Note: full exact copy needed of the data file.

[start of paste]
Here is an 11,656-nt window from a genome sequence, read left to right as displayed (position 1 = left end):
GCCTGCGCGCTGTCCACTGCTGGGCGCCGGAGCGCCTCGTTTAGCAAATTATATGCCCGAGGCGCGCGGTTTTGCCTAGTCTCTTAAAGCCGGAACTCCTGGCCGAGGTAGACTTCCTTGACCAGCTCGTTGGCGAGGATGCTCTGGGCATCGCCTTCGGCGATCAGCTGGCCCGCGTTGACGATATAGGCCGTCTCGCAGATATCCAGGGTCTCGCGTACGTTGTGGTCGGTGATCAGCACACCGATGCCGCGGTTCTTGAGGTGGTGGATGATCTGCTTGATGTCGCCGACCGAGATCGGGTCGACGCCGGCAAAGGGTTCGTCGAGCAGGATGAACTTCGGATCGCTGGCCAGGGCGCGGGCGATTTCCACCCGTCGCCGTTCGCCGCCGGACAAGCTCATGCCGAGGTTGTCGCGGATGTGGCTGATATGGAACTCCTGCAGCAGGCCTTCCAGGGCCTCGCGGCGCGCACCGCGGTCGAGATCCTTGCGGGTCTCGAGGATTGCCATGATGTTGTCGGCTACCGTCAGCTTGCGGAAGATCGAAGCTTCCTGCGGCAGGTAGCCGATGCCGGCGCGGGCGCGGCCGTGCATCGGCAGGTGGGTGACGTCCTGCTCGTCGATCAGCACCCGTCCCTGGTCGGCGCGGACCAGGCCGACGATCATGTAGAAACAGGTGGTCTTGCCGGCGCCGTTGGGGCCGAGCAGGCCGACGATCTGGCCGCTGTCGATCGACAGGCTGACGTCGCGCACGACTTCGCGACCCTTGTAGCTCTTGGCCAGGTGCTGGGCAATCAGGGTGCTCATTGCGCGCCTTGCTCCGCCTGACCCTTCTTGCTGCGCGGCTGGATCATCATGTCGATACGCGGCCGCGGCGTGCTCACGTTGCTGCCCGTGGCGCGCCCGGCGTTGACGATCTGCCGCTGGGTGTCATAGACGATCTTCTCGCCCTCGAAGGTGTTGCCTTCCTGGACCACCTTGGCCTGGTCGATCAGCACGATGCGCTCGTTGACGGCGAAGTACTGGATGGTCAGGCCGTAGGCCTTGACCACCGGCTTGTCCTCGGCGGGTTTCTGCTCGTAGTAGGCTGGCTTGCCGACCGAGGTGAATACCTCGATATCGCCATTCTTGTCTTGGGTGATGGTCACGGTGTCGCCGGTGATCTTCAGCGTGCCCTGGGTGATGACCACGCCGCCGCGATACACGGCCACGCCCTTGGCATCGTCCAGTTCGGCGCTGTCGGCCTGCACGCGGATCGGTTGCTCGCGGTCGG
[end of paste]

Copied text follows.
Here is an 11,656-nt window from a genome sequence, read left to right as displayed (position 1 = left end):
GCCTGCGCGCTGTCCACTGCTGGGCGCCGGAGCGCCTCGTTTAGCAAATTATATGCCCGAGGCGCGCGGTTTTGCCTAGTCTCTTAAAGCCGGAACTCCTGGCCGAGGTAGACTTCCTTGACCAGCTCGTTGGCGAGGATGCTCTGGGCATCGCCTTCGGCGATCAGCTGGCCCGCGTTGACGATATAGGCCGTCTCGCAGATATCCAGGGTCTCGCGTACGTTGTGGTCGGTGATCAGCACACCGATGCCGCGGTTCTTGAGGTGGTGGATGATCTGCTTGATGTCGCCGACCGAGATCGGGTCGACGCCGGCAAAGGGTTCGTCGAGCAGGATGAACTTCGGATCGCTGGCCAGGGCGCGGGCGATTTCCACCCGTCGCCGTTCGCCGCCGGACAAGCTCATGCCGAGGTTGTCGCGGATGTGGCTGATATGGAACTCCTGCAGCAGGCCTTCCAGGGCCTCGCGGCGCGCACCGCGGTCGAGATCCTTGCGGGTCTCGAGGATTGCCATGATGTTGTCGGCTACCGTCAGCTTGCGGAAGATCGAAGCTTCCTGCGGCAGGTAGCCGATGCCGGCGCGGGCGCGGCCGTGCATCGGCAGGTGGGTGACGTCCTGCTCGTCGATCAGCACCCGTCCCTGGTCGGCGCGGACCAGGCCGACGATCATGTAGAAACAGGTGGTCTTGCCGGCGCCGTTGGGGCCGAGCAGGCCGACGATCTGGCCGCTGTCGATCGACAGGCTGACGTCGCGCACGACTTCGCGACCCTTGTAGCTCTTGGCCAGGTGCTGGGCAATCAGGGTGCTCATTGCGCGCCTTGCTCCGCCTGACCCTTCTTGCTGCGCGGCTGGATCATCATGTCGATACGCGGCCGCGGCGTGCTCACGTTGCTGCCCGTGGCGCGCCCGGCGTTGACGATCTGCCGCTGGGTGTCATAGACGATCTTCTCGCCCTCGAAGGTGTTGCCTTCCTGGACCACCTTGGCCTGGTCGATCAGCACGATGCGCTCGTTGACGGCGAAGTACTGGATGGTCAGGCCGTAGGCCTTGACCACCGGCTTGTCCTCGGCGGGTTTCTGCTCGTAGTAGGCTGGCTTGCCGACCGAGGTGAATACCTCGATATCGCCATTCTTGTCTTGGGTGATGGTCACGGTGTCGCCGGTGATCTTCAGCGTGCCCTGGGTGATGACCACGCCGCCGCGATACACGGCCACGCCCTTGGCATCGTCCAGTTCGGCGCTGTCGGCCTGCACGCGGATCGGTTGCTCGCGGTCGG